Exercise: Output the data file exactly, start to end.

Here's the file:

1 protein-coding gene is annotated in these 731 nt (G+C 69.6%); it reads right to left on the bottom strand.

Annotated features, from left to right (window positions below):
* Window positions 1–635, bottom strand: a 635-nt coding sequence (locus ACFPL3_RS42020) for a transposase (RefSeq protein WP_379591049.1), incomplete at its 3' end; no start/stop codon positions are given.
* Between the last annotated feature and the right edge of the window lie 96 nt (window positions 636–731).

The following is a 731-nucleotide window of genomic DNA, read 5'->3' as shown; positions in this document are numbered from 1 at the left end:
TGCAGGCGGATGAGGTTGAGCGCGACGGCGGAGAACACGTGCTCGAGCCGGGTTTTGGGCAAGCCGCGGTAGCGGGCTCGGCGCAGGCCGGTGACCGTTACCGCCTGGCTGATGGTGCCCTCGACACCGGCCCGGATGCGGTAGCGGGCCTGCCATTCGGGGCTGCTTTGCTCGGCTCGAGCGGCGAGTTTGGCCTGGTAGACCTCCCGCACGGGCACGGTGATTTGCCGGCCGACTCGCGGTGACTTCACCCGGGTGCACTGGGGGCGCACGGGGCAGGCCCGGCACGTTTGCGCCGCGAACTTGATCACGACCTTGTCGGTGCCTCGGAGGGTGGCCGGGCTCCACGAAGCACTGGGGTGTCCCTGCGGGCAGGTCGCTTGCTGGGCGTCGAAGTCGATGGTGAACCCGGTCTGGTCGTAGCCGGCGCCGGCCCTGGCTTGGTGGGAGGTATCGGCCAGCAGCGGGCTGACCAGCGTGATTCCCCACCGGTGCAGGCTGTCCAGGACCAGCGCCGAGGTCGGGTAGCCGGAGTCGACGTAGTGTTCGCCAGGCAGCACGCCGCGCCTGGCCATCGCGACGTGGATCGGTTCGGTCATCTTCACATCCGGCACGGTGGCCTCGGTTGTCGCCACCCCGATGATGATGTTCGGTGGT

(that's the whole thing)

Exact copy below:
1 protein-coding gene is annotated in these 731 nt (G+C 69.6%); it reads right to left on the bottom strand.

Annotated features, from left to right (window positions below):
* Window positions 1–635, bottom strand: a 635-nt coding sequence (locus ACFPL3_RS42020) for a transposase (RefSeq protein WP_379591049.1), incomplete at its 3' end; no start/stop codon positions are given.
* Between the last annotated feature and the right edge of the window lie 96 nt (window positions 636–731).

The following is a 731-nucleotide window of genomic DNA, read 5'->3' as shown; positions in this document are numbered from 1 at the left end:
TGCAGGCGGATGAGGTTGAGCGCGACGGCGGAGAACACGTGCTCGAGCCGGGTTTTGGGCAAGCCGCGGTAGCGGGCTCGGCGCAGGCCGGTGACCGTTACCGCCTGGCTGATGGTGCCCTCGACACCGGCCCGGATGCGGTAGCGGGCCTGCCATTCGGGGCTGCTTTGCTCGGCTCGAGCGGCGAGTTTGGCCTGGTAGACCTCCCGCACGGGCACGGTGATTTGCCGGCCGACTCGCGGTGACTTCACCCGGGTGCACTGGGGGCGCACGGGGCAGGCCCGGCACGTTTGCGCCGCGAACTTGATCACGACCTTGTCGGTGCCTCGGAGGGTGGCCGGGCTCCACGAAGCACTGGGGTGTCCCTGCGGGCAGGTCGCTTGCTGGGCGTCGAAGTCGATGGTGAACCCGGTCTGGTCGTAGCCGGCGCCGGCCCTGGCTTGGTGGGAGGTATCGGCCAGCAGCGGGCTGACCAGCGTGATTCCCCACCGGTGCAGGCTGTCCAGGACCAGCGCCGAGGTCGGGTAGCCGGAGTCGACGTAGTGTTCGCCAGGCAGCACGCCGCGCCTGGCCATCGCGACGTGGATCGGTTCGGTCATCTTCACATCCGGCACGGTGGCCTCGGTTGTCGCCACCCCGATGATGATGTTCGGTGGT